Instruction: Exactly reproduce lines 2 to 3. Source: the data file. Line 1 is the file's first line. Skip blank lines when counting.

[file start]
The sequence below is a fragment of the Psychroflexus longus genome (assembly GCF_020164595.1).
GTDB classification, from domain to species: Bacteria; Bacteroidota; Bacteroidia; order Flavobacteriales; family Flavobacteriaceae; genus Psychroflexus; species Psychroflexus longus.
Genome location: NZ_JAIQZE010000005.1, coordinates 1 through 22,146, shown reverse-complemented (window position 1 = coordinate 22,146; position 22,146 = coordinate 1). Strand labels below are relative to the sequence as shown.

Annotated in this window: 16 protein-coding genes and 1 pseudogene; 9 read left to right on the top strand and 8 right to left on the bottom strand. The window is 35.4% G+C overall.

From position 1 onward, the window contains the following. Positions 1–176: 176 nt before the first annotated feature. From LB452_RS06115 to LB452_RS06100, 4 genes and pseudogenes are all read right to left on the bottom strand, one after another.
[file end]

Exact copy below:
GTDB classification, from domain to species: Bacteria; Bacteroidota; Bacteroidia; order Flavobacteriales; family Flavobacteriaceae; genus Psychroflexus; species Psychroflexus longus.
Genome location: NZ_JAIQZE010000005.1, coordinates 1 through 22,146, shown reverse-complemented (window position 1 = coordinate 22,146; position 22,146 = coordinate 1). Strand labels below are relative to the sequence as shown.